Manuka 101: why this green and stylish hub is a magnet for its community
13 Mar 2020
Bustling Manuka in Canberra’s inner south is something of a contradiction – a mix of urban chic and historic buildings, with a healthy dose of parks and recreation thrown in for good measure.
But the beating heart of this small precinct just 6 km from the CBD is its community, according to those who know it best.
“Manuka is like one big family,” says Stella Ding, manager of Typica cafe on Manuka Lawns which, like most hospitality businesses, has been selling only takeaways since social distancing rules came in.
“People in the area have tried to support us as much as they can during COVID-19, and it’s not just about financial support … it’s spiritual and mental support, too,” Stella says.
“We have so many regulars – people who live nearby and people who work around here. We see ourselves as their extended family and they see us like that as well.”
Susan Taylor, who has owned fashion boutique Department of the Exterior in Manuka Arcade for 16 years, says the community spirit is writ large among Manuka’s business owners, too.
“Manuka Arcade has become quite a little hub. There’s a real community vibe among those of us who’ve stayed open. And we still have a nice, steady flow of people coming in,” she says.
Susan believes the area’s great appeal is its character and diversity.
“Manuka is one of those lovely and unique areas that is a bit older, has a great environment and a lot of traders who have been here a long time,” she says.
“It’s a beautiful little shopping centre with a lot of outdoor space. It’s not a place you have to be inside all the time. There aren’t a lot of shopping strips like that in Canberra, in the way there are in Melbourne.”
Susan says Manuka’s hidden gems lie beyond its main thoroughfares.
“I really encourage people to explore the laneways and alleyways,” she says. “That’s where you see the interesting coffee shops and stores … that’s the real beauty of the place.”
Barry Morris’s development company Morris Property Group completed an extensive upgrade of Manuka’s shopping and entertainment precinct in 2000, which also included a $2 million upgrade to Palmerston Lane. Morris has just received planning approval to redevelop the area’s old Stuart Flats public housing site into a new urban precinct called Renaissance. He regards Manuka as one of Canberra’s most appealing lifestyle areas.
“People want to live here, it’s as simple as that,” he says. “It’s on the doorstep of Lake Burley Griffin, Parliament House and some of the country’s most famous museums and galleries. But it also has a great neighbourhood feel.
“Coming back 20 years after we did the work on the shopping area to build Renaissance makes perfect sense from a business perspective. We know there’s strong demand to live in Manuka and, until now, there just hasn’t been enough available property in a location that meets our exacting requirements.”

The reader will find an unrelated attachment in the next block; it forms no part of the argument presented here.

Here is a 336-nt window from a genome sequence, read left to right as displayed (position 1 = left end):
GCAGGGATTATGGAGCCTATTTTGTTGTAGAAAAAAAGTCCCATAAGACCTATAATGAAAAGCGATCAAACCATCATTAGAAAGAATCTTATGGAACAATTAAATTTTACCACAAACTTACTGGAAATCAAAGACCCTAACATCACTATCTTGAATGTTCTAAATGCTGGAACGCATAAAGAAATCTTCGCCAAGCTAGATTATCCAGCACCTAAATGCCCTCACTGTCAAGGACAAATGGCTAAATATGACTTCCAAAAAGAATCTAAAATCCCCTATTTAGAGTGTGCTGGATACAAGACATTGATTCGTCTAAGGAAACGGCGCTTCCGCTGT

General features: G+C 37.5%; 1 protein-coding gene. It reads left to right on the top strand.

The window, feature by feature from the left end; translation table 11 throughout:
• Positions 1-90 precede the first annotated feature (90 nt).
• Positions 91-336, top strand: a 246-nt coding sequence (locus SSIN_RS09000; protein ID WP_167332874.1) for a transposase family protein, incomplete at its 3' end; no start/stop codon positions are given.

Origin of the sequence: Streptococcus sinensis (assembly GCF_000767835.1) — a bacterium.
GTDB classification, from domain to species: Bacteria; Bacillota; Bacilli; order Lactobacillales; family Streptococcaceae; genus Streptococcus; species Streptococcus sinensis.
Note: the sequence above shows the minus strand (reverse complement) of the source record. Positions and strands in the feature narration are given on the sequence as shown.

Five great things to do in Manuka
Meet and eat: Manuka Lawns is a hive of activity at weekends – kids frolicking on the grass, bloggers snapping pictures at Patissez café while their FreakShakes melt, brunchers and lunchers tucking into buttermilk pancakes at Urban Pantry or queueing for locally roasted Ona coffee from Typica Cafe.
Tucked at the back of Manuka Court, independent fashion boutique Department of the Exterior‘s owner Susan Taylor has a keen eye for talented Australian and New Zealand designers. Her handpicked garments, often in limited editions, are singularly stylish and, better still, you don’t have to be a size 8 to pull off the look. Genius.
In the swim
Manuka Pool is an art deco gem, now back to its original Brunswick green and salmon self after a multi-million-dollar refurb. A worldwide search to match its original 1931 square tiles saw replacements shipped in from the Czech Republic. A 30 metre, six-lane outdoor pool, toddlers’ splashing area, playground and café make it a must for summer.
Manuka Oval has staged the iconic PM’s XI cricket match since the 1950s. The 13,550-seat venue is the home of cricket and AFL in the nation’s capital and rugby gets a guernsey as well. Settle in for a glass of red at Manuka’s buzzing Public nearby, a beer at the Kingston Hotel or cocktails at Joe’s Bar in the East Hotel.
The write stuff
There’s a lot to be said for this digital era, but breathing in the scent of paper and ink and losing yourself somewhere between true crime and travel in an old-style bookstore can’t be replicated. Paperchain Bookstore has row after row of wooden shelves packed with books of all kinds. Pretty stationery, quirky gifts and staff who clearly love the magic of books seal the deal.